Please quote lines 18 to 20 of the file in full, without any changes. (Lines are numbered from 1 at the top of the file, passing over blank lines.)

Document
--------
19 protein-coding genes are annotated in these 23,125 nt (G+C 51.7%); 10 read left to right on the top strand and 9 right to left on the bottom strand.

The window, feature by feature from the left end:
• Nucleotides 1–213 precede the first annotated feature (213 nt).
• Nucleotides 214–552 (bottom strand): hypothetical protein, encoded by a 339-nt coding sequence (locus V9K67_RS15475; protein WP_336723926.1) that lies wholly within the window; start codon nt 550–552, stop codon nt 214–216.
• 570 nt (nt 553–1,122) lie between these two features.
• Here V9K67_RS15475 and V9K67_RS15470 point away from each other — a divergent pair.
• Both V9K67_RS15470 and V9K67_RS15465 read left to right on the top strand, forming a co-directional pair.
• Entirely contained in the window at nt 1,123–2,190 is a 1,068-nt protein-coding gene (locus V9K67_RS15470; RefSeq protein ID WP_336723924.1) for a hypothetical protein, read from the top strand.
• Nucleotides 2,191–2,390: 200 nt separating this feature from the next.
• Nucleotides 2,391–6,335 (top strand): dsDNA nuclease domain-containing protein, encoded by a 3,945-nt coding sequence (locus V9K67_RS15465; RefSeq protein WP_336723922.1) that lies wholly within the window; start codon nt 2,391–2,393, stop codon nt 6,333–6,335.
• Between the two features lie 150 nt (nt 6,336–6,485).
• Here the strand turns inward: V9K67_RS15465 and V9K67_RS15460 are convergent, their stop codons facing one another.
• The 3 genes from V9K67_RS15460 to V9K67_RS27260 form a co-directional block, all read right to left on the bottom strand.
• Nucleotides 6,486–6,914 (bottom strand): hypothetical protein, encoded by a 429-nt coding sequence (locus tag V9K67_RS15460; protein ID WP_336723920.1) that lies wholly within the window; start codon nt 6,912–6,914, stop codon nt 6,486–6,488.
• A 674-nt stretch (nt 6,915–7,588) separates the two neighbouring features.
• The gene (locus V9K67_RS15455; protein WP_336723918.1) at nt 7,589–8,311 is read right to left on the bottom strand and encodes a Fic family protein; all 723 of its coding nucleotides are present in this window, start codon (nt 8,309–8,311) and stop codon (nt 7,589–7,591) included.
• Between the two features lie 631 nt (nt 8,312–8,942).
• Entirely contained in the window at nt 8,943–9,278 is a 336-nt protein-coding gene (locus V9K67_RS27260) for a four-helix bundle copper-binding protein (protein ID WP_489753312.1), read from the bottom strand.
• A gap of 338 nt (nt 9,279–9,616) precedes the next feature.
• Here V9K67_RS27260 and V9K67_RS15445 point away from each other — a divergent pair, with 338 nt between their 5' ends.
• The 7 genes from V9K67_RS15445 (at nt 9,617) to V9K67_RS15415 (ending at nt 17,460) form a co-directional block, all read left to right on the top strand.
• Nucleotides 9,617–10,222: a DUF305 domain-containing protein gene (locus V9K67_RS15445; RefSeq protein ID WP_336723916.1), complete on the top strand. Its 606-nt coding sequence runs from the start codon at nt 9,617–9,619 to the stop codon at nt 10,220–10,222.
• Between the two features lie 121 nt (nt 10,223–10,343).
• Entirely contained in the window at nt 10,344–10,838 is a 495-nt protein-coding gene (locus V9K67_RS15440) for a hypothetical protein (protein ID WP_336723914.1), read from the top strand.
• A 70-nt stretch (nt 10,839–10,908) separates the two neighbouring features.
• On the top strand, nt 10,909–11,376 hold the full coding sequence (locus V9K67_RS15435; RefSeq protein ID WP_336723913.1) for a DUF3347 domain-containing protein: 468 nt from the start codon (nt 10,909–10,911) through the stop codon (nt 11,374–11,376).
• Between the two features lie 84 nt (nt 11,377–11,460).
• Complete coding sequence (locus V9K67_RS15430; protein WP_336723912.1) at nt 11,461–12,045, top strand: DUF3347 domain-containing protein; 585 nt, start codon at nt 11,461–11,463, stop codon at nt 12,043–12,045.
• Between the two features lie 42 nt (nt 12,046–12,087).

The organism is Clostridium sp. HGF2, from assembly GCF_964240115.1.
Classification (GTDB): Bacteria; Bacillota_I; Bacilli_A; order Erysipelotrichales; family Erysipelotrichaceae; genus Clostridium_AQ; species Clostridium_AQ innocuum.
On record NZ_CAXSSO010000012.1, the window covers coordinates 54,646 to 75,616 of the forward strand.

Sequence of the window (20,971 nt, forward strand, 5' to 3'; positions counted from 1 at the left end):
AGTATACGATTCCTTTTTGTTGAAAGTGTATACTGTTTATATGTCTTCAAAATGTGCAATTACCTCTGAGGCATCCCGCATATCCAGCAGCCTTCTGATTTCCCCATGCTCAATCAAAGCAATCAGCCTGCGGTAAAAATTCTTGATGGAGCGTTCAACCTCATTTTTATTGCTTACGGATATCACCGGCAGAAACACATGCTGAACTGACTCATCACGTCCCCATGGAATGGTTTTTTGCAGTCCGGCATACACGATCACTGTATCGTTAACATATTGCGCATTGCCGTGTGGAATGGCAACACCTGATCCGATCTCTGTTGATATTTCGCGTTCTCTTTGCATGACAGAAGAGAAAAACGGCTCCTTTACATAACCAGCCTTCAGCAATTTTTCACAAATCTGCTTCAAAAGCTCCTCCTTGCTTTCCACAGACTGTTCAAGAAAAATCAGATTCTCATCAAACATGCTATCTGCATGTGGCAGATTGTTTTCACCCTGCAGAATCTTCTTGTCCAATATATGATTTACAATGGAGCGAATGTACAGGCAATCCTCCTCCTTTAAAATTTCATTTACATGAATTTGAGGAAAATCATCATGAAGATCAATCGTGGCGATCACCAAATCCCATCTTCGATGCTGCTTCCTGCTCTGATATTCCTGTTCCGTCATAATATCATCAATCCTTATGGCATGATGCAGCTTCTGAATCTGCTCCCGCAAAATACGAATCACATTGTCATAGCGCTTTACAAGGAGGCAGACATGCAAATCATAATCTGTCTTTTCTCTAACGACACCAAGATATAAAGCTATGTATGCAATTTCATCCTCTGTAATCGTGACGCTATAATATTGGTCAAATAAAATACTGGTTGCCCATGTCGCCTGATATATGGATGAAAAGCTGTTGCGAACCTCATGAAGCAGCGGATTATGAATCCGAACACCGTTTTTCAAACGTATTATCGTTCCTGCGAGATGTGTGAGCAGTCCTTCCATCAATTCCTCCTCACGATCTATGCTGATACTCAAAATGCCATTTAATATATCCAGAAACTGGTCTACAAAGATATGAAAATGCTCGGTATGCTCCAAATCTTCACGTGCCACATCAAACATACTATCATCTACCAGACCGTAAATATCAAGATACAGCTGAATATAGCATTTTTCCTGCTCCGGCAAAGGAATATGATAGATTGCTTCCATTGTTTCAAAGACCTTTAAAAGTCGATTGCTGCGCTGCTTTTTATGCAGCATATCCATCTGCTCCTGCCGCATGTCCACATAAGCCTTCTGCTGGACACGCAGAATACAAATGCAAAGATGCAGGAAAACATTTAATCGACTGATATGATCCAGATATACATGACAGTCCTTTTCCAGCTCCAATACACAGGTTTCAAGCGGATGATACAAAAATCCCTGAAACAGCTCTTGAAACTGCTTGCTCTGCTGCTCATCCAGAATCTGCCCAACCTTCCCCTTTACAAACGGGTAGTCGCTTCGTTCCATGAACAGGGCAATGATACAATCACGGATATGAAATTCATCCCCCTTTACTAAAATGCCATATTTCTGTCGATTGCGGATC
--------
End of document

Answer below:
• Entirely contained in the window at nt 8,943–9,278 is a 336-nt protein-coding gene (locus V9K67_RS27260) for a four-helix bundle copper-binding protein (protein ID WP_489753312.1), read from the bottom strand.
• A gap of 338 nt (nt 9,279–9,616) precedes the next feature.
• Here V9K67_RS27260 and V9K67_RS15445 point away from each other — a divergent pair, with 338 nt between their 5' ends.